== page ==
[Tested] Bontrager Flatline Shoe


Bontrager, the apparel and component side of the Trek family, have been broadening their offerings quite a bit lately. Originally a garage style fabricator customizing in high end, steel framebuilding out of Santa Cruz, Keith Bontrager sold his name/brand to Trek some years ago. Now, anything Trek related from jackets to handlebars may very well sport the Bontrager name. We’ve been testing and keeping an eye on their apparel lately, and they’ve made strides in offering constantly improving products. After a pretty serious non stop endorsement from R-Dog, I was pretty keen to try the new Flatline shoes for flat pedals formyself. They feature Vibram rubber soles and a mix of materials whose top priority is being tough, without losing sight of comfort. Here’s what I thought of them…



• Vibram rubber outsole for an optimized shoe-to-pedal interface
• Uniform tread pattern provides consistent, predictable interface between pedal and outsole
• Directional tread at toe and heel gives off-bike scrambling traction, uphill or down
• Shock absorbing EVA midsole
• Durable, synthetic leather upper
• Ortholite insole for long-wearing comfort and durability
• 450 grams (Size 44.5 EU – Tested)
• $129.99

As you can see above, the cuff features fairly dense padding. Fat, flat laces with oval shaped eyelets prevent the laces from getting all twisted around.

The upper is all synthetic leather, and the toe and heel bumper feature an added layer of tough, gritty material. On the surface, it almost feels like a rhino liner in a pickup truck bed. In any case, it definitely adds some extra protection from rocks and roots when you slack off and don’t keep those pedals level.

The sole itself looks so simple that it almost seems rather unconventional. More on that later…

The Ortholite insoles are machine washable and do a nice job of conforming to your foot. I don’t want to make any lofty claims that this footbed is anti-microbial, but most Ortholite insoles are.

Like many MTB shoes these days, the Flatlines feature a tab to keep the laces from flying around and getting caught in your drivetrain. The laces were extra long, even when wearing ankle braces, so I cut them down and singed the ends with a lighter, to keep them from fraying.

We’d estimate that the Flatlines sat just above your average low-top and just below your average mid-top. They provide a bit of additional ankle and heel coverage and feature quite a bit of heel cushioning via a dense EVA midsole.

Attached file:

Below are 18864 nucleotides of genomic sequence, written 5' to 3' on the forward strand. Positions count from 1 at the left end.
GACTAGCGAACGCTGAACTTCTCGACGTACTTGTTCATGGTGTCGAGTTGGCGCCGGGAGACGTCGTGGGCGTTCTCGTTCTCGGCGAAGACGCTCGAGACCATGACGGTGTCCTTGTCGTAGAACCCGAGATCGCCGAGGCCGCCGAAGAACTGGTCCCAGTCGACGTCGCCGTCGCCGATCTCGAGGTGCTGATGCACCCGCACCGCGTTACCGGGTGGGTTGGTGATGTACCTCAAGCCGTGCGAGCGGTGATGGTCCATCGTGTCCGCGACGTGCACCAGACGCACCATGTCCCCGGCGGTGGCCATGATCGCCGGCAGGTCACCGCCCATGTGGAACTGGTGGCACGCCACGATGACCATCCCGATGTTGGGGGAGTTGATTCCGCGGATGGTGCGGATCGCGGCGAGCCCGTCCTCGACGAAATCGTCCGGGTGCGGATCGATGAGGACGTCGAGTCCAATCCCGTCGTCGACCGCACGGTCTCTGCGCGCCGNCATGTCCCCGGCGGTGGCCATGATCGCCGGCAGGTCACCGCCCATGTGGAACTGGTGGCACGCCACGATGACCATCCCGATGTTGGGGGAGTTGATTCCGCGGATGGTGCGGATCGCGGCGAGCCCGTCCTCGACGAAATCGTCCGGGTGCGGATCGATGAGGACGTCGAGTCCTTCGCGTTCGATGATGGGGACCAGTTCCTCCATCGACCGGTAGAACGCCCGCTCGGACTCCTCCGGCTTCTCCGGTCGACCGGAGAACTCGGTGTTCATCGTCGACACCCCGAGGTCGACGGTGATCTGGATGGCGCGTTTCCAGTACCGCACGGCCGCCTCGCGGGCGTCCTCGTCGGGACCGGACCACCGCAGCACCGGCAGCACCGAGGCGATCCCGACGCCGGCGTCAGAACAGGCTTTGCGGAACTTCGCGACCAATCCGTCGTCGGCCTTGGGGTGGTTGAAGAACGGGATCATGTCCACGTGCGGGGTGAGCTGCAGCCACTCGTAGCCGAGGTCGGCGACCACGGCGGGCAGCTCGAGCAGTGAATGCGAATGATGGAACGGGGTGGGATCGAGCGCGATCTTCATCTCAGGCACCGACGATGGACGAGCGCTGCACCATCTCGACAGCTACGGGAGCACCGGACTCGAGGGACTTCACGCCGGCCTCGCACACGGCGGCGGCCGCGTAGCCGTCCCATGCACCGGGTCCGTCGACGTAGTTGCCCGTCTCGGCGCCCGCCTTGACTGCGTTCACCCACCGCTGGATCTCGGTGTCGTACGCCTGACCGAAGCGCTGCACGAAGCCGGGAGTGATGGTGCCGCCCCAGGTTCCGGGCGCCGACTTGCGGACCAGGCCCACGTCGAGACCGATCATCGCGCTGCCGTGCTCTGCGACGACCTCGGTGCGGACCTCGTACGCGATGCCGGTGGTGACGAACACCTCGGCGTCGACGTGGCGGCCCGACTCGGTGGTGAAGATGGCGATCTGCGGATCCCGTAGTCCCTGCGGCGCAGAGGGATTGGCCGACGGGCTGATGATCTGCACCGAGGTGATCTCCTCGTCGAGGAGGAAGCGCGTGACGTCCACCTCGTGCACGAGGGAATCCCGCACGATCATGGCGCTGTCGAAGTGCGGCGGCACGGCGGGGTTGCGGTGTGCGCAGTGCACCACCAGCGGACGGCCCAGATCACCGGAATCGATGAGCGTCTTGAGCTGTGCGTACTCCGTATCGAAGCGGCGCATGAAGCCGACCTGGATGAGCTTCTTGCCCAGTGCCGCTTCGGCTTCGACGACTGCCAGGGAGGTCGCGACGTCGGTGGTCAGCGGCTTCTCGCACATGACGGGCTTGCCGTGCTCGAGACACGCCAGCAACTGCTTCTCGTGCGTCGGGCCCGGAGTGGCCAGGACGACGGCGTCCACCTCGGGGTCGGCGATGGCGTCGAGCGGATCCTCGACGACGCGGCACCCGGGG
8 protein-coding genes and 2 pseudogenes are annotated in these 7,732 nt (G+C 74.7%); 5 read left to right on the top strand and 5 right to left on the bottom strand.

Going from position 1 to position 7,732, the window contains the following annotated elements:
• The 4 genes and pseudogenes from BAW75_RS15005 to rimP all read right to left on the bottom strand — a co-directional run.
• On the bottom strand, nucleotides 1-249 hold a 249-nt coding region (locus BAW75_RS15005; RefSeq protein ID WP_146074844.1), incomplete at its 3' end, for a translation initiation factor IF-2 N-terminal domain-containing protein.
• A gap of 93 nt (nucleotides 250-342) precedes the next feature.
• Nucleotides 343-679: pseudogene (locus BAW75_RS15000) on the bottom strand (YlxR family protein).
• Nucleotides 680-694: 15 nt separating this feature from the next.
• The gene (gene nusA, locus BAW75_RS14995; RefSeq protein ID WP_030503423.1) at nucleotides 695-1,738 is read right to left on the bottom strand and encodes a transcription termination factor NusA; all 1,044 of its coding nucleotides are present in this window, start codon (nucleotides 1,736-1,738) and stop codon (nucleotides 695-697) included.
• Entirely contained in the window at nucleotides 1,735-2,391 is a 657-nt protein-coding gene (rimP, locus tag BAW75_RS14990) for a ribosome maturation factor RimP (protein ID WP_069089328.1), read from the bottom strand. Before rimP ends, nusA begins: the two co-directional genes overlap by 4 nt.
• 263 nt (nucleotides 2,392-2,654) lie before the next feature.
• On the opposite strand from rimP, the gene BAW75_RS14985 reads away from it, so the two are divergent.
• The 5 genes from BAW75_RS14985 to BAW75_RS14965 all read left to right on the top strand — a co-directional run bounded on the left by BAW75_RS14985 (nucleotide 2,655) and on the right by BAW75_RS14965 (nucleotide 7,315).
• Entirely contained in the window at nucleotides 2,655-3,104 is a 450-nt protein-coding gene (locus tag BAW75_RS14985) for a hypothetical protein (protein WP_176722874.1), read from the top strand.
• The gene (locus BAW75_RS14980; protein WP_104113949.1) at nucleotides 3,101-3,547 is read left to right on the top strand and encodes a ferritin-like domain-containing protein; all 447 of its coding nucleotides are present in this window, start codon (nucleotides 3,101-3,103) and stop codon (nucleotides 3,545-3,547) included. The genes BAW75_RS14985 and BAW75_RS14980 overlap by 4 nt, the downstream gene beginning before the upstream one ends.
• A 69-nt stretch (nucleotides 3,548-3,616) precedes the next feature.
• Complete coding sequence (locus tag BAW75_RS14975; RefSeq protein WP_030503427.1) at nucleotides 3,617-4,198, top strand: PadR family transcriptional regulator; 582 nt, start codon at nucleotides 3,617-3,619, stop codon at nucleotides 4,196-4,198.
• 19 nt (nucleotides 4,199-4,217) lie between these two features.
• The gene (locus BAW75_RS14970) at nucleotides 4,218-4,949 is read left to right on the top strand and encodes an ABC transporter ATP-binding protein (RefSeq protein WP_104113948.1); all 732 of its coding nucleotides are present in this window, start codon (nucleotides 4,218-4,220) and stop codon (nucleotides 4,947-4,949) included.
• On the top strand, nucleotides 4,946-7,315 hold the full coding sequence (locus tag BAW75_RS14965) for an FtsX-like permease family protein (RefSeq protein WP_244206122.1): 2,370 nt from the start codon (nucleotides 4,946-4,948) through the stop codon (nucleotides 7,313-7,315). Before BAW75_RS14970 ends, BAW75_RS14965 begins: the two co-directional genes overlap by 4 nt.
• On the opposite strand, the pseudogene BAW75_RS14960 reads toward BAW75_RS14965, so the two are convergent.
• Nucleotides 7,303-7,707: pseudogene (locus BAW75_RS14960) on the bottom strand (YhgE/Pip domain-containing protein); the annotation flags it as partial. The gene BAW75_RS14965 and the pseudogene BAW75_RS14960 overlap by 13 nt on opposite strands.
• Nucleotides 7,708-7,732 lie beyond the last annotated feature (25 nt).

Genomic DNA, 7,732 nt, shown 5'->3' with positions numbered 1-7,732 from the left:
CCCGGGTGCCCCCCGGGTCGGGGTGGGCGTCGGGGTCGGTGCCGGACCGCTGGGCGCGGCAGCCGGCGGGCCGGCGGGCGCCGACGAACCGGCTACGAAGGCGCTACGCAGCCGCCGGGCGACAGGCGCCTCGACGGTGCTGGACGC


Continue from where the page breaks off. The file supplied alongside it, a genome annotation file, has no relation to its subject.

On the Trail

Out of the gate, the first thing I noticed about the Flatlines was that they run a bit roomy in the toe box. They feel a bit deep and a touch on the wide side. Unless you have narrow feet, that’s not really a bad thing. My feet are pretty middle of the road in terms of width, but I have really, really high arches (think: ballerina high)…Because of this, and my picky nature, with most of my shoes, MTB or otherwise, I substitute the stock insole for a “Superfeet” brand liner. I rode the included insoles a few times and found them to be up to par, but ultimately preferred my go-to. The actual fit of the Flatline shoe was pretty spot on in terms of accuracy, and they played very, very nicely with ankle braces, leaving no hot spots!

As I mentioned earlier, the pattern on the sole looked so simplistic that I was initially dubious as to how well they’d fare. Lo and behold, there’s more than meets the eye. To unpack that – the section under the ball of your fot, where your pedals rest, is devoid of any sort of deep, grippy pattern. That area seemed a bit smooth and its simple, square, shallow pattern didn’t seem like it would offer that much bite. I would soon find out that was not the case. Bontrager found the perfect rubber compound and layout which struck a nice balance between providing traction and still allowing for foot placement adjustments on uneven terrain. I’ve ridden all too many flat pedal shoes with soles that were so soft and treads aggressive that it was difficult to re-position my foot when it was ill placed. The Flatlines were just right in that regard, which – in my opinion, is perhaps the most important aspect of a flat pedal shoe. Another positive is that the durability of the sole has been phenomenal, and I think that is largely due to the fairly smooth nature of its traction pattern – which is harder for pedal pins to penetrate, tear apart and eventually degrade.

At the toe and heel, the brown rubber compound features a Charlie Brown sweater, zig-zag pattern. This seemed to help quite a bit when hike-a-biking on steep terrain, whether pointed up or down. The cushioning, impact resistance and toe protection were all quite good and the lacing system was excellent, despite the laces being a bit long (better than too short). The Flatlines, like most gravity oriented, flat pedal shoes, didn’t exhibit mind blowing ventilation by any means, but they remained cool enough that I couldn’t complain. I’ve certainly spent time in much warmer shoes.


A the end of the day, the Bontrager Flatlines have proven to be an excellent option for flat pedal riding. On every day trail rides, they’re truly fantastic. The durability, walkability, traction and comfort was 10/10 good. The sole stiffness and power transfer is just about right, while still offering a comfortable off bike experience. My only very minor gripe was that I had to spend 2 minutes to shorten the laces – a small matter in the grand scheme of things. While they offer solid protection overall, if you’re a super aggressive DH racer with somewhat sloppy tendencies, you may want to look for something with a bit more bulk. With that said, I’m headed to the Killington, Vermont to race DH in the US Open in a few days and I’ve got no hesitation about wearing the Flatlines should I choose Flats over Clipless.



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